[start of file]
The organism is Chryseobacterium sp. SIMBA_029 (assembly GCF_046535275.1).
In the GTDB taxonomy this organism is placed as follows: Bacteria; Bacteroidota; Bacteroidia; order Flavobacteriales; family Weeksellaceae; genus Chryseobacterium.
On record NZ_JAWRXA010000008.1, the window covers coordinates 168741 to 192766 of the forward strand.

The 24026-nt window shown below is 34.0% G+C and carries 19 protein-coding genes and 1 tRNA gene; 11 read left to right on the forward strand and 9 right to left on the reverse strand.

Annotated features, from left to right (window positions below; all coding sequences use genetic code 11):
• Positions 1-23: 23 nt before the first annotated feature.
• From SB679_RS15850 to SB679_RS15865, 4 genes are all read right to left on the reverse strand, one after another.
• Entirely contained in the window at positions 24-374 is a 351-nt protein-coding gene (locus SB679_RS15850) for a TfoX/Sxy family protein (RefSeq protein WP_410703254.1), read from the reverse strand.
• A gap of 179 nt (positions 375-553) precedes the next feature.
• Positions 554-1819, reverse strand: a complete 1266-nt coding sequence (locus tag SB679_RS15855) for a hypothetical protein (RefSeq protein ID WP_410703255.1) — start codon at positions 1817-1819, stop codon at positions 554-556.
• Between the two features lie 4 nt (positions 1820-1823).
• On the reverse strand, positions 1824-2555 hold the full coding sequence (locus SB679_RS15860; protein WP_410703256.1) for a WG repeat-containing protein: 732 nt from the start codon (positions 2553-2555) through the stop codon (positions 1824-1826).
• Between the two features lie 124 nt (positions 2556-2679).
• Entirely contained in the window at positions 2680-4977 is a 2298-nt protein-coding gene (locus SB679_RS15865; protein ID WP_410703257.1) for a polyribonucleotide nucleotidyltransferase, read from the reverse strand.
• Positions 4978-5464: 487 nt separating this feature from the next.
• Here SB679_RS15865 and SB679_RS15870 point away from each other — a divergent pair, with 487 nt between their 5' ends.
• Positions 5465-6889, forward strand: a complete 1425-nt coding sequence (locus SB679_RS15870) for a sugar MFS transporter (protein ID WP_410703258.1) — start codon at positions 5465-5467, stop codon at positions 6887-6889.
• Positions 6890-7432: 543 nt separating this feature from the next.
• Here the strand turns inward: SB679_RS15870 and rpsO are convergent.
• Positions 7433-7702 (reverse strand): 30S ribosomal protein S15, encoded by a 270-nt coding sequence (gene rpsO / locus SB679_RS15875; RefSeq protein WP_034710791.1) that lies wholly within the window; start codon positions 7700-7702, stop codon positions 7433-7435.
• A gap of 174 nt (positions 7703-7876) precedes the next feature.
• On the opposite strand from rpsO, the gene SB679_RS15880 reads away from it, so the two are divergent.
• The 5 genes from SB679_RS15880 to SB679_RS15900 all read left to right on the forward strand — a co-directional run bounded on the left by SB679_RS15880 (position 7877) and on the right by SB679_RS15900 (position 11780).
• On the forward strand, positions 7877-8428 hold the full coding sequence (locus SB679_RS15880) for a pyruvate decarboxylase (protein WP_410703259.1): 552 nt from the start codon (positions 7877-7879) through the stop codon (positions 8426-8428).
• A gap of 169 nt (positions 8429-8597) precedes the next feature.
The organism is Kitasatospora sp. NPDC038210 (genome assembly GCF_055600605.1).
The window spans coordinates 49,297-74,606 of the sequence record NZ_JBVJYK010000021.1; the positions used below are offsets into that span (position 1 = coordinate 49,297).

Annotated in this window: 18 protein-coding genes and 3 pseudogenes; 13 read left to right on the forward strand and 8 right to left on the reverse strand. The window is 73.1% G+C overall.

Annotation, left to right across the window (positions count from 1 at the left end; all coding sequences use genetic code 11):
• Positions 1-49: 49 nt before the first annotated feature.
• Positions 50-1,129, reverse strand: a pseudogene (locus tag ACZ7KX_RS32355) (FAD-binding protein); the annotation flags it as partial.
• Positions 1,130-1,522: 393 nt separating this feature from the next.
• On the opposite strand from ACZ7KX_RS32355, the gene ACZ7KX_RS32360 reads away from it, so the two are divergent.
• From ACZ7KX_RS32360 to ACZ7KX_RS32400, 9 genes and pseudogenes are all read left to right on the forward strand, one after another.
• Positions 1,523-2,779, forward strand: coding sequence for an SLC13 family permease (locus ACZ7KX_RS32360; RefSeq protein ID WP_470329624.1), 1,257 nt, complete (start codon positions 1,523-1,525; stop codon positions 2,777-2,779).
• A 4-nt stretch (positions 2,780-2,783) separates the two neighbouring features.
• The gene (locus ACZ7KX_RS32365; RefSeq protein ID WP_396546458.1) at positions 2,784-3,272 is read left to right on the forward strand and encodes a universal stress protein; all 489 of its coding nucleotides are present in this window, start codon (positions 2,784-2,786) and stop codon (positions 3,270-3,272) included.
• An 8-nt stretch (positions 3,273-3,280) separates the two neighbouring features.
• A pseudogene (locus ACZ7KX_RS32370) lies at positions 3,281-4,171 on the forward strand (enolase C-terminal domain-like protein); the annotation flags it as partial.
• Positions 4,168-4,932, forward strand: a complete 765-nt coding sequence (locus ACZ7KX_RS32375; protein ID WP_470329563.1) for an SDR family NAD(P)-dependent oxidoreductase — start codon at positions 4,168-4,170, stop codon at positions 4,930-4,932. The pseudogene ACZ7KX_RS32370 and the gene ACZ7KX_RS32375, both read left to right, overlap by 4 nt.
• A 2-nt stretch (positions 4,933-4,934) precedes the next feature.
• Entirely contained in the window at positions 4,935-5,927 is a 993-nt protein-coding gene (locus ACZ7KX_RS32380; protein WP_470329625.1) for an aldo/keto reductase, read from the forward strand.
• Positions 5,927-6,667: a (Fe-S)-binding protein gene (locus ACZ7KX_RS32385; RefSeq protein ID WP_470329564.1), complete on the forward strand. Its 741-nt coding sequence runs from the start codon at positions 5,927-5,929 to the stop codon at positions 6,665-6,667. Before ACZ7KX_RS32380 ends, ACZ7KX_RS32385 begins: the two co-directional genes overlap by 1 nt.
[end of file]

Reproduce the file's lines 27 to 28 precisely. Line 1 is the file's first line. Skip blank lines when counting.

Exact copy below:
The window spans coordinates 49,297-74,606 of the sequence record NZ_JBVJYK010000021.1; the positions used below are offsets into that span (position 1 = coordinate 49,297).

Annotated in this window: 18 protein-coding genes and 3 pseudogenes; 13 read left to right on the forward strand and 8 right to left on the reverse strand. The window is 73.1% G+C overall.